Tatjana von Steiger joined the Wyss Academy in 2021 as Head of the Global Policy Outreach and Synthesis Center. The aim of Policy Outreach is to scale what works, to influence and to leverage on the global policy level.
Tatjana von Steiger
Head of Global Policy Outreach joined the Wyss Academy in 2021
Why and how do food systems need to be addressed urgently?
Two things. On the one hand, food systems account for up to 30 % of global emissions, agriculture accounts for 80 % of the deforestation, and industrial food production has a major impact on biodiversity. On the other hand, there are different elements that must be tackled at the same time, such as land use, issues of moving towards nature-positive food production, as well as issues of bridging the divide between production and consumption. This is a global challenge and universal task. But we need to break it down and come up with contextualized solutions. At the Wyss Academy, when we organized our food system dialogues, we emphasized the core of our vision, that in order for nature conservation and human wellbeing to be mutually beneficial, transformation must be underpinned by social and environmental justice. Therefore, when we come up with solutions along the food value chain we need to ensure that solutions are co-designed with all important stakeholders at the table.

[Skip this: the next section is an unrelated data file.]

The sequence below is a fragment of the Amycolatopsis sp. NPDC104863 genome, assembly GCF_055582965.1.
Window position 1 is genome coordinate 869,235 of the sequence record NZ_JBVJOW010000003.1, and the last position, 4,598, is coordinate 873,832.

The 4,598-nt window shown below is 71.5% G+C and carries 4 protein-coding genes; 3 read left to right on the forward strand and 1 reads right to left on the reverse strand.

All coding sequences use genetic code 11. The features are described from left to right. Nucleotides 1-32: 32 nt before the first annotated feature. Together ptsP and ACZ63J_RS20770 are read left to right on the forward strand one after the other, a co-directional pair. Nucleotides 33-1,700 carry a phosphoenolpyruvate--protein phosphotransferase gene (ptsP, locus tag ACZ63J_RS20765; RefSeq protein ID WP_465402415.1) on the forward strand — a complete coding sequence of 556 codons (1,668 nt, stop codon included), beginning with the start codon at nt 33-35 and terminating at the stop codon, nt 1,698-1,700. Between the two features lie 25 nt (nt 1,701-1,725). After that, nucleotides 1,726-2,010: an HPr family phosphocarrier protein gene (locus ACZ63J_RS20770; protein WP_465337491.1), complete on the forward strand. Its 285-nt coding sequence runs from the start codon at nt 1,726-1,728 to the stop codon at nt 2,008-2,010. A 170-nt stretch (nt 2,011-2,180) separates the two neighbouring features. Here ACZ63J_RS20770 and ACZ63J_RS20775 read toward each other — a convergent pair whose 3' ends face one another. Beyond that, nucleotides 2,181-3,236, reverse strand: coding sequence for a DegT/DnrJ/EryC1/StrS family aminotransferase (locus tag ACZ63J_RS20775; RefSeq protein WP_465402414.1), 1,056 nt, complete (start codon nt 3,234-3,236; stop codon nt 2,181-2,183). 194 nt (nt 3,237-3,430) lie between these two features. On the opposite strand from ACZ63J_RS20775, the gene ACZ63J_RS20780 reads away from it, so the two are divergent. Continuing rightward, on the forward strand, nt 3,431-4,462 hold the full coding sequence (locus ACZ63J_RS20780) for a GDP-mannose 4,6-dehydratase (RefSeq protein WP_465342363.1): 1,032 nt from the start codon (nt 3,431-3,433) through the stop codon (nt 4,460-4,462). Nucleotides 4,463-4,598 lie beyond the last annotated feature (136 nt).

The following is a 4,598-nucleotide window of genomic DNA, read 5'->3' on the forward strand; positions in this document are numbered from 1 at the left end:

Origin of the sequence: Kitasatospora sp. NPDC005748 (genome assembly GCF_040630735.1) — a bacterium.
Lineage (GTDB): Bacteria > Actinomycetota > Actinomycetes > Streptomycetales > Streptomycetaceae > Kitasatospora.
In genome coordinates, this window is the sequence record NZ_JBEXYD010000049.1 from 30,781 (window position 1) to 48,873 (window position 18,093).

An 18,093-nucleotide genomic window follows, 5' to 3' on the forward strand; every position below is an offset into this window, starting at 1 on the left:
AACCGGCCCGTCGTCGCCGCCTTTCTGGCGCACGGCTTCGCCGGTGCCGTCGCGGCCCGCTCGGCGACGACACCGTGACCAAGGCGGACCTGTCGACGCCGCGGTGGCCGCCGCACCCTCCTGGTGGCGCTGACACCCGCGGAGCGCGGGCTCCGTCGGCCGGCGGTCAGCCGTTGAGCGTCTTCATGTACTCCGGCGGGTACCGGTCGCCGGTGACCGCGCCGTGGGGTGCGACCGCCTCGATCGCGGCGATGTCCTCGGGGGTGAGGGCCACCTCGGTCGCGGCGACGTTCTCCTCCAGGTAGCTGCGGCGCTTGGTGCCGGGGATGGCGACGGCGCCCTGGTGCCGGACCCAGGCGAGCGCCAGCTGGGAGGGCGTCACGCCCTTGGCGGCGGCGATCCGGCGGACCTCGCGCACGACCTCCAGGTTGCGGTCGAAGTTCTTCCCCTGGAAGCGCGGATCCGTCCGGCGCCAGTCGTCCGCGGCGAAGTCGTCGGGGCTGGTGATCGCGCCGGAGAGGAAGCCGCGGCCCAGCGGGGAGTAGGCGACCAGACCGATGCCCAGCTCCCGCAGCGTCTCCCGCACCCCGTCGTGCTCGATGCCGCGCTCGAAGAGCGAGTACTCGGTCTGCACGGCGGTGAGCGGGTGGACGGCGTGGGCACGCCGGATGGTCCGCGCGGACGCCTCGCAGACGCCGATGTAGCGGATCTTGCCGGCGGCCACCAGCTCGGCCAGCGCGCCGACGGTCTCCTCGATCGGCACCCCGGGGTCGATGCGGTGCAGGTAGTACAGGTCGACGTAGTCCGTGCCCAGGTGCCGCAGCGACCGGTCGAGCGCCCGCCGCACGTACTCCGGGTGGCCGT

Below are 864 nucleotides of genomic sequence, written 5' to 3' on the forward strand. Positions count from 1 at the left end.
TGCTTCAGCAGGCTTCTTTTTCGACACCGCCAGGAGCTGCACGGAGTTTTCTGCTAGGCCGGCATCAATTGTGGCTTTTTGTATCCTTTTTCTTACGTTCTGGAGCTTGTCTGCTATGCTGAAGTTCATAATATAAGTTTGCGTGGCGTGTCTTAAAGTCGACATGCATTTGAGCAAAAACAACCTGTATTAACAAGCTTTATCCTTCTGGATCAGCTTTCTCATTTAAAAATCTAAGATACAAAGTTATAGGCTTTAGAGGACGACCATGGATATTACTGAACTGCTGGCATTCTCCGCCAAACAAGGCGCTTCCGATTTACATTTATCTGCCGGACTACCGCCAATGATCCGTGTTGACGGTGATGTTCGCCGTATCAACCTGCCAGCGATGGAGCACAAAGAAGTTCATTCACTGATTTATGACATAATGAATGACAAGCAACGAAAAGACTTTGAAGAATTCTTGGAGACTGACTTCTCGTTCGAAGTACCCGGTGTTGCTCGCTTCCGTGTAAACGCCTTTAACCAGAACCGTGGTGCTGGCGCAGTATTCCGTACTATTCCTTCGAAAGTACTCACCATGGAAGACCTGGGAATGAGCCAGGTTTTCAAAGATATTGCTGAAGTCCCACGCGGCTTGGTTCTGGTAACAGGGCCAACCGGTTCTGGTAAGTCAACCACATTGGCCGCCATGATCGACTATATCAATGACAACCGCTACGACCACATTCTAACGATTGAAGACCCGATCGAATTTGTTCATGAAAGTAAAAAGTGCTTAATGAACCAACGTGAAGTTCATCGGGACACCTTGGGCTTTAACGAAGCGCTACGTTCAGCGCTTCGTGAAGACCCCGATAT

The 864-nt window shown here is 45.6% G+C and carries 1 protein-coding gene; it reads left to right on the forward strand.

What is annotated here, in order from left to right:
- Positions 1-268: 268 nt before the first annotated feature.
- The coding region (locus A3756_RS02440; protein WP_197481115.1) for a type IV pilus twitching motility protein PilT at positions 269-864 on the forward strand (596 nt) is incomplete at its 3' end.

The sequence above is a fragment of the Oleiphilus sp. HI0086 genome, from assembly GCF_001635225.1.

Why are food systems an urgent issue for the Global South as well as for the North e.g. in Switzerland?
The food value chain does not take borders into account. We are all affected by climate change, biodiversity loss and food security independent of whether we live in the North, South, East, or West. The final take away from the food system dialogue was that in the end, despite the big differences between Laos, Kenya and Peru, the challenges we face are very similar. These realizations were won from a cross-regional dialogue, which led to a global dialogue. One of the common challenges that we identified is how to attract young people to work in the agricultural sector; another is how to come up with nature-positive food solutions. The third common challenge is the divide between producers and consumers. The regions have completely different contexts. For example, Switzerland has a very industrialized agriculture, in contrast to Laos with its forest frontier and more intact ecosystem, or Kenya with its livestock herders and increasingly large farms. Thus, we must look at each context individually and find pathways for sustainable solutions that are not detrimental to local communities. It is they who are the most affected by unsustainable development. Moreover, it is also they who ensure that investments in conservation, if done in consultation with them, have much higher chances to sustain.
Who are the main stakeholders the Wyss Academy wants to engage in a process of change?